Looking to pursue a career in IT? Senior executives share their best advice on getting ahead.

The outlook for careers in information technology is highly promising, whether in development, coding or management. According to the Bureau of Labor Statistics, IT employment is projected to grow 12 percent from 2014 to 2024. That’s is faster than the average growth for all other occupations, and BLS attributes it, in part, to advancements in areas including the cloud, big data, the Internet of Things and mobile computing.

Business and technology are intertwined as never before, and with the emphasis in K-12 on STEM (Science, Technology, Engineering and Math) programs, larger numbers of young adults are choosing to study IT. At the same time, more career changers are choosing IT over other fields. Like medicine, IT is a varied discipline with many different options for specialization. Aspiring professionals need to not only have an aptitude for technology, but a focus area to distinguish them both early on and throughout their careers.

Hartman Executive Advisors are senior executives with advanced business and technology skills. We asked what advice they have for students and young professionals pursuing a career in information technology. Their advice focuses on ways to stand out in the field and start along a path to long-term success. We’ve broken them into three categories:

1. Boost your business skills

rick-arthurFocus on continually developing your oral and written communication skills, relationship and interpersonal skills, organization and personal discipline. The technology is the easy stuff, or at least the most straightforward. It’s the other pieces that differentiate great IT professionals. .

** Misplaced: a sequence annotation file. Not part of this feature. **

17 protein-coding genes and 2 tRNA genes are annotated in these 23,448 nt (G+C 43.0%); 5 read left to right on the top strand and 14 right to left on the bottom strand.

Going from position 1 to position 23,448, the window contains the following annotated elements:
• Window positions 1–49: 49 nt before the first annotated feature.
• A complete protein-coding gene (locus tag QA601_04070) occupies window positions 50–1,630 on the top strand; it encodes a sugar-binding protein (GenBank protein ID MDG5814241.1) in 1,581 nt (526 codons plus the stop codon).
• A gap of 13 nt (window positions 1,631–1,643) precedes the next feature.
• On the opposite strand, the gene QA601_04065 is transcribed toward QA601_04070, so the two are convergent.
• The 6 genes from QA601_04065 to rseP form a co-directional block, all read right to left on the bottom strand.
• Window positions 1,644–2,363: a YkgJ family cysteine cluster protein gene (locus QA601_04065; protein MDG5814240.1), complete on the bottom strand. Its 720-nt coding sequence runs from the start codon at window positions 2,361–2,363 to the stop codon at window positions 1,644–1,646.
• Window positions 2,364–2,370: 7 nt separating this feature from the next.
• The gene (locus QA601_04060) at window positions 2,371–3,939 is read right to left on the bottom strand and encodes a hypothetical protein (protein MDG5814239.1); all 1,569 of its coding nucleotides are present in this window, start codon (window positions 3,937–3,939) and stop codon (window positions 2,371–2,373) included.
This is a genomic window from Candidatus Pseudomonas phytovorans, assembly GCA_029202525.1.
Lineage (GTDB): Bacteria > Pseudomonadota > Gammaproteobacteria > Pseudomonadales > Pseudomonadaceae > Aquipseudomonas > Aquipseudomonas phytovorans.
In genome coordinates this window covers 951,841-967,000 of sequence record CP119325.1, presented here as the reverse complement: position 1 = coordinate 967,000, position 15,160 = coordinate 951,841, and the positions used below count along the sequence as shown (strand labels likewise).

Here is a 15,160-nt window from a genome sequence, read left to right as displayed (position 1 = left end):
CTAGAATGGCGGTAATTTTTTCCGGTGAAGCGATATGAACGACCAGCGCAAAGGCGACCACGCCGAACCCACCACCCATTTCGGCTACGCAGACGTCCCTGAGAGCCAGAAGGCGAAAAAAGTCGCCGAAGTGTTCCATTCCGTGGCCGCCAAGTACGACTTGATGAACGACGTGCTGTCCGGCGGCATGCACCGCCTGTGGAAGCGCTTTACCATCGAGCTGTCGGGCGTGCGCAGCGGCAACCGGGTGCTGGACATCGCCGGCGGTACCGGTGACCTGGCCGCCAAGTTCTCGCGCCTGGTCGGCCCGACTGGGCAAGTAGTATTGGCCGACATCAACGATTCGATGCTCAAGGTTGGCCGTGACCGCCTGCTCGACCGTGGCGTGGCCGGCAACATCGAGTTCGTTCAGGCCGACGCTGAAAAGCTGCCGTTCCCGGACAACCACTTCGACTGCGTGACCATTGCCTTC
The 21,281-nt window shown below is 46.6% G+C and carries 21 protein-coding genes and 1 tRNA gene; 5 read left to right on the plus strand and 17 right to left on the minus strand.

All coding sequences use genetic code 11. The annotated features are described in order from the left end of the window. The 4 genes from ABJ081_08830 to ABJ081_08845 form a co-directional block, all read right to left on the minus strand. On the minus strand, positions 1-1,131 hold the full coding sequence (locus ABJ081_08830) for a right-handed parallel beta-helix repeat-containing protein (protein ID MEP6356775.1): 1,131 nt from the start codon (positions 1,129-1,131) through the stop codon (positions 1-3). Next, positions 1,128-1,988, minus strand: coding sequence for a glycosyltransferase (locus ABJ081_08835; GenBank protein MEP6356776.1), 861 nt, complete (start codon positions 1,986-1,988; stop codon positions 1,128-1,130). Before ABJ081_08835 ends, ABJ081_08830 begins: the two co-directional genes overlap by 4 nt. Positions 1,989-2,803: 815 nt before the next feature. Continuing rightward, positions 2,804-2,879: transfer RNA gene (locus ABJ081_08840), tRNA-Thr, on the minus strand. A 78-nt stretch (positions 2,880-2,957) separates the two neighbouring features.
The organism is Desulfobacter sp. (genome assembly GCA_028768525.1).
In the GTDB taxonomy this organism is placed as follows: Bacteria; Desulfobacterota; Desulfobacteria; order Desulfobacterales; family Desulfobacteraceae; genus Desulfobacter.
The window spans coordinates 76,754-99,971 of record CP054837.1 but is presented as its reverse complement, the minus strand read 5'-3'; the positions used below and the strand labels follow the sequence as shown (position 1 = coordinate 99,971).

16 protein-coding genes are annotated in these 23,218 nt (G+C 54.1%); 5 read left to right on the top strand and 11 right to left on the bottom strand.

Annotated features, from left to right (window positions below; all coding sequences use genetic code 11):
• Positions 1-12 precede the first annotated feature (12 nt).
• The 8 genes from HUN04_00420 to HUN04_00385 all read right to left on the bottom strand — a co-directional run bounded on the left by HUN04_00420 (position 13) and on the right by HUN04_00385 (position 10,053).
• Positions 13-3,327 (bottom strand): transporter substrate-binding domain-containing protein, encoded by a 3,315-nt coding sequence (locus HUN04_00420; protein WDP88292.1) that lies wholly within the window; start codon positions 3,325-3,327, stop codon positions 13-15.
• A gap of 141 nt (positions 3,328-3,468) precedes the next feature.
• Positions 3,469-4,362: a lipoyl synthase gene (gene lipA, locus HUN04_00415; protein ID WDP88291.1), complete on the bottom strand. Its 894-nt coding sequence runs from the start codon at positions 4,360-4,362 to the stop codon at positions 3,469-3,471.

Rick Arthur, Greater Washington Practice Lead

George BreedenSpecialists who can speak in business terms and focus on outcomes are in high demand, and these soft skills are often far more important than the technical ones. Learn to be a facilitator and a strong communicator.
George Breeden, Nonprofit & Association Practice Lead

Adam KuhnConsulting, whether it’s a pure consulting company or a managed service provider, will teach you more in a year than five years working in an IT department of a traditional company.
Adam Kuhn, Senior IT Advisor


2. Find your niche

scott-brookePursue the part of IT you’re most passionate about and you will do well. For business people who want to be more involved in IT, it’s key to demonstrate a maturity in understanding the role IT plays for an organization.
Scott Brooke, Executive IT Advisor


rob-kerrTechnology comes easy to those pursuing it, but to add value and grow your career, you need to choose a business space as a focus and become knowledgeable on its various aspects.
Rob Kerr, Healthcare Practice Lead


3. Don’t forget networking and development

Stephanie SharpeSeeking out a mentor is absolutely essential to those who want to pursue a career in business and technology. Look for a mentor who has IT experience in your chosen field and ask if they will help you create your own path
Stephanie Sharpe, Senior IT Advisor


Bryony SySantosIT professionals need to be networkers. Become comfortable talking about your strengths and accomplishments to show how your work benefits an organization or a process. The more specific, detailed information you can provide in these situations, the better.
Bryony SySantos, People & Change Assistant

Hartman clients benefit from the opportunity to work with seasoned, C-level IT executives who can also speak the language of business. We believe there truly are no “IT projects” in an organization, but business initiatives where technology can help to achieve a strategic goal.

Reach out today to learn more about Hartman’s unbiased approach to IT strategy and understand the steps you can take to move your organization to new levels of success.

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